Obesity Surgery

, 18:981 | Cite as

Severe Recurrent Hypoglycemia after Gastric Bypass Surgery

  • Kaspar Z’graggen
  • Ahmed Guweidhi
  • Rudolf Steffen
  • Natascha Potoczna
  • Ruggero Biral
  • Frank Walther
  • Paul Komminoth
  • Fritz Horber
Research Article



Bariatric surgery is, at present, the most effective method to achieve major, long-term weight loss in severely obese patients. Recently, severe recurrent symptomatic hyperinsulinemic hypoglycemia was described as a consequence of gastric bypass surgery (GBS) in a small series of patients with severe obesity. Pancreatic nesidioblastosis, a hyperplasia of islet cells, was postulated to be the cause, and subtotal or total pancreatectomy was the suggested treatment.


We observed that severe, disabling hypoglycemia after GBS occurred only in patients with loss of restriction. Whether restoration of gastric restriction might treat severe, recurrent hypoglycemia after GBS is unknown.


Therefore, gastric restriction was restored by surgical placement of a silastic ring (n = 8, first two patients with additional distal pancreatectomy) or an adjustable gastric band (n = 4) around the pouch in 12 consecutive patients presenting with severe hypoglycemia (blood glucose below 2.2 mM). At follow-up after restoration of gastric restriction (median follow-up 7 months, range 5 to 19 months), 11 patients demonstrated no hypoglycemic episodes, while one had recurrence of hypoglycemia and underwent distal pancreatectomy. Procedural mortality was 0% and morbidity 8.3%.


Patients suffering from severe recurrent hypoglycemia after GBS can be treated, in most cases, just by restoration of gastric restriction. Distal pancreatectomy should be considered a second-line treatment.


Gastric bypass Gastric banding Dumping Nesidioblastosis Hypoglycemia Gastric restriction 


  1. 1.
    National Institutes of Health. Clinical guidelines on the identification, evaluation, and treatment of overweight and obesity in adults—the evidence report. Obes Res. 1998;6 Suppl 2:51S–209S.Google Scholar
  2. 2.
    U.S. Department of Health and Human Services: Office of Disease Prevention and Health Promotion. Healthy people 2010. Nasnewsletter. 2000;15(3):3.Google Scholar
  3. 3.
    Chambliss HO, Finley CE, Blair SN. Attitudes toward obese individuals among exercise science students. Med Sci Sports Exerc. 2004;36(3):468–74.PubMedCrossRefGoogle Scholar
  4. 4.
    Pi-Sunyer FX. Comorbidities of overweight and obesity: current evidence and research issues. Med Sci Sports Exerc. 1999;31 Suppl 11:S602–8.PubMedGoogle Scholar
  5. 5.
    Calle EE, Thun MJ, Petrelli JM, Rodriguez C, Heath CW Jr. Body-mass index and mortality in a prospective cohort of U.S. adults. N Engl J Med. 1999;341(15):1097–105.PubMedCrossRefGoogle Scholar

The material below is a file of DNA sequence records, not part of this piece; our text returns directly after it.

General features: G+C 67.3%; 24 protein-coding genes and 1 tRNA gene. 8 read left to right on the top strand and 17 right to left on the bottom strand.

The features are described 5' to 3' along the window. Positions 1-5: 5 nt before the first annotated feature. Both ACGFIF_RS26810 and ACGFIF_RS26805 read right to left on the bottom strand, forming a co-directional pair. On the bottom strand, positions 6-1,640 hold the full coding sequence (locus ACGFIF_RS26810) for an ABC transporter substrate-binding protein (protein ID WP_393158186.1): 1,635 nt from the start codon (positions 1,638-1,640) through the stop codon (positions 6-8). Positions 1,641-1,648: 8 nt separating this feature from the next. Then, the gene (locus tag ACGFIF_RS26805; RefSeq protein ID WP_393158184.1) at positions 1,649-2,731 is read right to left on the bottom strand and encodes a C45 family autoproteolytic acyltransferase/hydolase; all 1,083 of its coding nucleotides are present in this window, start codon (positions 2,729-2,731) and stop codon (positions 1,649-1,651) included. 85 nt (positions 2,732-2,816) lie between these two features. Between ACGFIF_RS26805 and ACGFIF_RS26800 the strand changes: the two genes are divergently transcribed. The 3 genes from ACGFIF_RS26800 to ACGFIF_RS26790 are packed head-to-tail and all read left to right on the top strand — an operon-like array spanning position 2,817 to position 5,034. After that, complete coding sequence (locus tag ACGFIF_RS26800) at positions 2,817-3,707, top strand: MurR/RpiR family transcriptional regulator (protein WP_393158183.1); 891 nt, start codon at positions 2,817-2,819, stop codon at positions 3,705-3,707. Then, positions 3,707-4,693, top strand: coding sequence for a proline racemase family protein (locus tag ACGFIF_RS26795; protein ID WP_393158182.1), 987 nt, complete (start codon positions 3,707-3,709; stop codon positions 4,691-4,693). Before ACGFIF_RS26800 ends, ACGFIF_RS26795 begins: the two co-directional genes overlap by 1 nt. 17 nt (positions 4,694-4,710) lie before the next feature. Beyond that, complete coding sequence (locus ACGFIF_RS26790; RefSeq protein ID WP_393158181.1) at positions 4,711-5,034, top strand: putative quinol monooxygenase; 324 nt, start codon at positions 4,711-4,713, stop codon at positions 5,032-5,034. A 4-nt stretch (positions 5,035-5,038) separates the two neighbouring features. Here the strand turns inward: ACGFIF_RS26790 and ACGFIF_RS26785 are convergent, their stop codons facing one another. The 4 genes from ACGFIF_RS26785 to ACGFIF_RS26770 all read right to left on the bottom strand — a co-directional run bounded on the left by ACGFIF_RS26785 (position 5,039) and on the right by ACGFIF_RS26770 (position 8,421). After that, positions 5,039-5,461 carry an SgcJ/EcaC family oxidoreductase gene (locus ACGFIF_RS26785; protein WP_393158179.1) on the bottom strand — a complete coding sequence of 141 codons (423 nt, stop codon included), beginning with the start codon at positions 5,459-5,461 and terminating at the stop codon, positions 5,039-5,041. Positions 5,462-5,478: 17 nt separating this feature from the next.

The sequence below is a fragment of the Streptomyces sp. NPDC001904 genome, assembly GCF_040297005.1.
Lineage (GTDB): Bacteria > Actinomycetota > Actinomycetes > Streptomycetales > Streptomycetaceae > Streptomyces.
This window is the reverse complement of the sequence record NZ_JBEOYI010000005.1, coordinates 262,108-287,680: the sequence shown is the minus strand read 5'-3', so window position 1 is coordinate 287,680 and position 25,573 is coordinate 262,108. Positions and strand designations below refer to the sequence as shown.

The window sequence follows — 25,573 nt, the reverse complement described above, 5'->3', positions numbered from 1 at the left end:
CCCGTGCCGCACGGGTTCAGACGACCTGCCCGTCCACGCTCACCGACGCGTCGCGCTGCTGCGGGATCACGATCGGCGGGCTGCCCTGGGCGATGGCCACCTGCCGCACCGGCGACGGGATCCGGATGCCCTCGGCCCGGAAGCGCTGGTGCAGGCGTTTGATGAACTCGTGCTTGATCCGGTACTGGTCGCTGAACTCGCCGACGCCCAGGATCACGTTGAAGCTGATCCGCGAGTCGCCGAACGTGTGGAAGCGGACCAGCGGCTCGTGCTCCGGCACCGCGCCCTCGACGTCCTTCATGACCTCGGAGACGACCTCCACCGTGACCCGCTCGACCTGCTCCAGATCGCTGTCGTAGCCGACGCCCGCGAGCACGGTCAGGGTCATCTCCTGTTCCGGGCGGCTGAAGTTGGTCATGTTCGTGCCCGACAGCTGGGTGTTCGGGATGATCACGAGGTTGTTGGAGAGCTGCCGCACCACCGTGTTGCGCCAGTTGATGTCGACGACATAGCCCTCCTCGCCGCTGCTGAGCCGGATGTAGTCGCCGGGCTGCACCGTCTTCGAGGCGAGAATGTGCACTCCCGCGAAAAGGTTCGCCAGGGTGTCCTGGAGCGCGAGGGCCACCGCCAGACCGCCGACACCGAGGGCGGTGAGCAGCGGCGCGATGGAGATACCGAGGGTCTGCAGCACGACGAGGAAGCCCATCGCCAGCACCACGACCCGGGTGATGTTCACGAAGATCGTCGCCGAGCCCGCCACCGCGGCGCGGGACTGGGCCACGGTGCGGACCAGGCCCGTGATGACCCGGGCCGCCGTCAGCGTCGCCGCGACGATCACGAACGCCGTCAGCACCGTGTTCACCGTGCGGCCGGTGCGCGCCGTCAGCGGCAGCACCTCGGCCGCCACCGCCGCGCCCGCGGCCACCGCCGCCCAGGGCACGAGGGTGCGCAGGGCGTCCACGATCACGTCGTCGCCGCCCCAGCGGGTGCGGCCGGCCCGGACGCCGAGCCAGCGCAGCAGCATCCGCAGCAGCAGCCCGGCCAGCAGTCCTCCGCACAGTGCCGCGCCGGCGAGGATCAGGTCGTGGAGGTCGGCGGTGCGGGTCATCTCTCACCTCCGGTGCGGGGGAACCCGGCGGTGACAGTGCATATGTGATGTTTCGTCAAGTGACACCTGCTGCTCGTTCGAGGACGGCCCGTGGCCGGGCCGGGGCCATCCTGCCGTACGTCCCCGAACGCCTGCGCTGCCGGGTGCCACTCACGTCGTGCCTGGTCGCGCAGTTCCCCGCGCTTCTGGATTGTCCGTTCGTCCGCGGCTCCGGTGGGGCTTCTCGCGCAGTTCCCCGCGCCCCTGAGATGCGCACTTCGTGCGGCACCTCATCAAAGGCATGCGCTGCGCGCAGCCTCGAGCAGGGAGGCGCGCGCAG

6. 6.
    Safer DJ. Diet, behavior modification, and exercise: a review of obesity treatments from a long-term perspective. South Med J. 1991;84(12):1470–4.PubMedGoogle Scholar
  7. 7.
    Ogden CL, Carroll MD, Curtin LR, McDowell MA, Tabak CJ, Flegal KM. Prevalence of overweight and obesity in the United States, 1999–2004. JAMA. 2006;295(13):1549–55.PubMedCrossRefGoogle Scholar
  8. 8.
    CDC. State-specific prevalence of obesity among adults—United States, 2005. MMWR Morb Mortal Wkly Rep. 2006;55(36):985–8.Google Scholar
  9. 9.
    Zimmermann MB, Gubeli C, Puntener C, Molinari L. Overweight and obesity in 6–12 year old children in Switzerland. Swiss Med Wkly. 2004;134(35–36):523–8.PubMedGoogle Scholar
  10. 10.
    Finkelstein EA, Fiebelkorn IC, Wang G. State-level estimates of annual medical expenditures attributable to obesity. Obes Res. 2004;12(1):18–24.PubMedCrossRefGoogle Scholar
  11. 11.
    Brolin RE. Bariatric surgery and long-term control of morbid obesity. JAMA. 2002;288(22):2793–6.PubMedCrossRefGoogle Scholar
  12. 12.
    Mun EC, Blackburn GL, Matthews JB. Current status of medical and surgical therapy for obesity. Gastroenterology. 2001;120(3):669–81.PubMedCrossRefGoogle Scholar
  13. 13.
    Pories WJ, Swanson MS, MacDonald KG, Long SB, Morris PG, Brown BM, et al. Who would have thought it? An operation proves to be the most effective therapy for adult-onset diabetes mellitus. Ann Surg. 1995;222(3):339–50; discussion 50–2.PubMedCrossRefGoogle Scholar
  14. 14.
    Jones KB Jr. Experience with the Roux-en-Y gastric bypass, and commentary on current trends. Obes Surg. 2000;10(2):183–5.PubMedCrossRefGoogle Scholar
  15. 15.
    McTigue KM, Harris R, Hemphill B, Lux L, Sutton S, Bunton AJ, et al. Screening and interventions for obesity in adults: summary of the evidence for the U.S. Preventive Services Task Force. Ann Intern Med. 2003;139(11):933–49.PubMedGoogle Scholar
  16. 16.
    Hafner RJ, Watts JM, Rogers J. Quality of life after gastric bypass for morbid obesity. Int J Obes. 1991;15(8):555–60.PubMedGoogle Scholar